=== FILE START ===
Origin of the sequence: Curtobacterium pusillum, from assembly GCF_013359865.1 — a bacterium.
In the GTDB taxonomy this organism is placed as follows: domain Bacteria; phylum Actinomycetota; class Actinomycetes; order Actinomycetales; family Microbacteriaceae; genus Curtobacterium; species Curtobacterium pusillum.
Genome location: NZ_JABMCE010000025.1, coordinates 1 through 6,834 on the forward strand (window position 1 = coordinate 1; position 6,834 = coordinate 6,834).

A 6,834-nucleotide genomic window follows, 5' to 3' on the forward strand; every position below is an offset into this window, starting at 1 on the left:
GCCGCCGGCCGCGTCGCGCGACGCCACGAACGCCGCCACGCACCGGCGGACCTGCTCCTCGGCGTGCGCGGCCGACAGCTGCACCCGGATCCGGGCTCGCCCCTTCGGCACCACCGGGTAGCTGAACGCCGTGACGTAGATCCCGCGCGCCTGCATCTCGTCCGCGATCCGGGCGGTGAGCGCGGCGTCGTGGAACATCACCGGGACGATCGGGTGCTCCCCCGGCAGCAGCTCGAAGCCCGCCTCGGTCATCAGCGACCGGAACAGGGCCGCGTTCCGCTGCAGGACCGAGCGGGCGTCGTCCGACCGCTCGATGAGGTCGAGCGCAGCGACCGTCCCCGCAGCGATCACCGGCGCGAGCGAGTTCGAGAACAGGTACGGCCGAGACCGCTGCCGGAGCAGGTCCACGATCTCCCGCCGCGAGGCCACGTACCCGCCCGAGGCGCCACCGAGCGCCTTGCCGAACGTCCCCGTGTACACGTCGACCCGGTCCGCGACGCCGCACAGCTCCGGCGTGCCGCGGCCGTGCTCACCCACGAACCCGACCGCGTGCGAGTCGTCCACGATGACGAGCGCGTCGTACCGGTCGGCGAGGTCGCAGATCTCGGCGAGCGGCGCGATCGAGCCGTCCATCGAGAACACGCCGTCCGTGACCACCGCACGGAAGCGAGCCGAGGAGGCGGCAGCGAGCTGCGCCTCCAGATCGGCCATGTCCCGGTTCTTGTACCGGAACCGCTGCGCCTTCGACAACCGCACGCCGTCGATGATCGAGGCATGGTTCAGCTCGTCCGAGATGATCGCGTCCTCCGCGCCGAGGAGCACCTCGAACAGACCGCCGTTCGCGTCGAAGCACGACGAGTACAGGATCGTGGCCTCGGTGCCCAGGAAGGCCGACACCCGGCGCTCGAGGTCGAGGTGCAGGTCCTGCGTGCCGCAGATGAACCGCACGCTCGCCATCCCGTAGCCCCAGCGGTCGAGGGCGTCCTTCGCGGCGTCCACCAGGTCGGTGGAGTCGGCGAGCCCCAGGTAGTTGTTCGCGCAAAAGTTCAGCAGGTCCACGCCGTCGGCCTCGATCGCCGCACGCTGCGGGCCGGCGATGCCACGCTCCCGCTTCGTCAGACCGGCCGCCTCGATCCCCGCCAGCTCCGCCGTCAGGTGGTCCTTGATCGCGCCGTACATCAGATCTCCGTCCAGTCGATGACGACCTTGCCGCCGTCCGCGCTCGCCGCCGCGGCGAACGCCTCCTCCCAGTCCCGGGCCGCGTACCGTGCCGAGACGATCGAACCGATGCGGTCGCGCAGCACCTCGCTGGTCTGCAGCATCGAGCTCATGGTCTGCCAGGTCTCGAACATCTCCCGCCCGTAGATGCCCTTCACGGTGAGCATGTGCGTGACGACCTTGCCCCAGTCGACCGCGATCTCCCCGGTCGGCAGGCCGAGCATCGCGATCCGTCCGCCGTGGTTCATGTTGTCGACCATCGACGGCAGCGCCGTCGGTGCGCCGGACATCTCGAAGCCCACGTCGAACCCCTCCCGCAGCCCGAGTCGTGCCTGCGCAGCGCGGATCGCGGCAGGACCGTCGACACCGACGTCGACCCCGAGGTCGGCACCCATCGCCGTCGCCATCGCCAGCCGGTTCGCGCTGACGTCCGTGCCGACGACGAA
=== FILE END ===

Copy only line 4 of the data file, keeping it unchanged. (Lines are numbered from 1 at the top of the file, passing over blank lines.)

A 6,834-nucleotide genomic window follows, 5' to 3' on the forward strand; every position below is an offset into this window, starting at 1 on the left: